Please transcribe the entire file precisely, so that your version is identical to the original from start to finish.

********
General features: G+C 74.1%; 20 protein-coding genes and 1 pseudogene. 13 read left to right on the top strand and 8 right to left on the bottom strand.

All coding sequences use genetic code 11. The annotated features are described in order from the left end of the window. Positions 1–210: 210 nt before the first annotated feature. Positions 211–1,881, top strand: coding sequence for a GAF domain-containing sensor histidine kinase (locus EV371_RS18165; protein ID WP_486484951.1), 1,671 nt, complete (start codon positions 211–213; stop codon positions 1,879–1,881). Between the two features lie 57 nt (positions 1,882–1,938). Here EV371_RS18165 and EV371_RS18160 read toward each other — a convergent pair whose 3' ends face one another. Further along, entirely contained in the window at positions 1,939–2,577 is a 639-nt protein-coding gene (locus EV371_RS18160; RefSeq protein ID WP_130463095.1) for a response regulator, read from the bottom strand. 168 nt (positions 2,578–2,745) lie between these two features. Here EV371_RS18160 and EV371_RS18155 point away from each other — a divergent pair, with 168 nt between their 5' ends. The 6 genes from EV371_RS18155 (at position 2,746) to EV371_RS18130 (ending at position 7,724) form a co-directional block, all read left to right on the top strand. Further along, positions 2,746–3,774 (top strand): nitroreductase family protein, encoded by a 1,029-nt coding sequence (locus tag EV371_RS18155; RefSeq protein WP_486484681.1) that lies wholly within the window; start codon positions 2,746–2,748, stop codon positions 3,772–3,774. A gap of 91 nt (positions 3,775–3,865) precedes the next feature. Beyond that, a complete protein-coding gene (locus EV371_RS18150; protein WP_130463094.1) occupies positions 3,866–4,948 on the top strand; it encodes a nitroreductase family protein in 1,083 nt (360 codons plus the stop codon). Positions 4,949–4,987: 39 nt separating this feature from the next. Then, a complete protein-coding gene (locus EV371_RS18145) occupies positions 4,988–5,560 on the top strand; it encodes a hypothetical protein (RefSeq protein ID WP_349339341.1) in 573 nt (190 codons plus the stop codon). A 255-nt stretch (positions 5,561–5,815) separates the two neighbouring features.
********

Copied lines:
General features: G+C 74.1%; 20 protein-coding genes and 1 pseudogene. 13 read left to right on the top strand and 8 right to left on the bottom strand.

All coding sequences use genetic code 11. The annotated features are described in order from the left end of the window. Positions 1–210: 210 nt before the first annotated feature. Positions 211–1,881, top strand: coding sequence for a GAF domain-containing sensor histidine kinase (locus EV371_RS18165; protein ID WP_486484951.1), 1,671 nt, complete (start codon positions 211–213; stop codon positions 1,879–1,881). Between the two features lie 57 nt (positions 1,882–1,938). Here EV371_RS18165 and EV371_RS18160 read toward each other — a convergent pair whose 3' ends face one another. Further along, entirely contained in the window at positions 1,939–2,577 is a 639-nt protein-coding gene (locus EV371_RS18160; RefSeq protein ID WP_130463095.1) for a response regulator, read from the bottom strand. 168 nt (positions 2,578–2,745) lie between these two features. Here EV371_RS18160 and EV371_RS18155 point away from each other — a divergent pair, with 168 nt between their 5' ends. The 6 genes from EV371_RS18155 (at position 2,746) to EV371_RS18130 (ending at position 7,724) form a co-directional block, all read left to right on the top strand. Further along, positions 2,746–3,774 (top strand): nitroreductase family protein, encoded by a 1,029-nt coding sequence (locus tag EV371_RS18155; RefSeq protein WP_486484681.1) that lies wholly within the window; start codon positions 2,746–2,748, stop codon positions 3,772–3,774. A gap of 91 nt (positions 3,775–3,865) precedes the next feature. Beyond that, a complete protein-coding gene (locus EV371_RS18150; protein WP_130463094.1) occupies positions 3,866–4,948 on the top strand; it encodes a nitroreductase family protein in 1,083 nt (360 codons plus the stop codon). Positions 4,949–4,987: 39 nt separating this feature from the next. Then, a complete protein-coding gene (locus EV371_RS18145) occupies positions 4,988–5,560 on the top strand; it encodes a hypothetical protein (RefSeq protein ID WP_349339341.1) in 573 nt (190 codons plus the stop codon). A 255-nt stretch (positions 5,561–5,815) separates the two neighbouring features.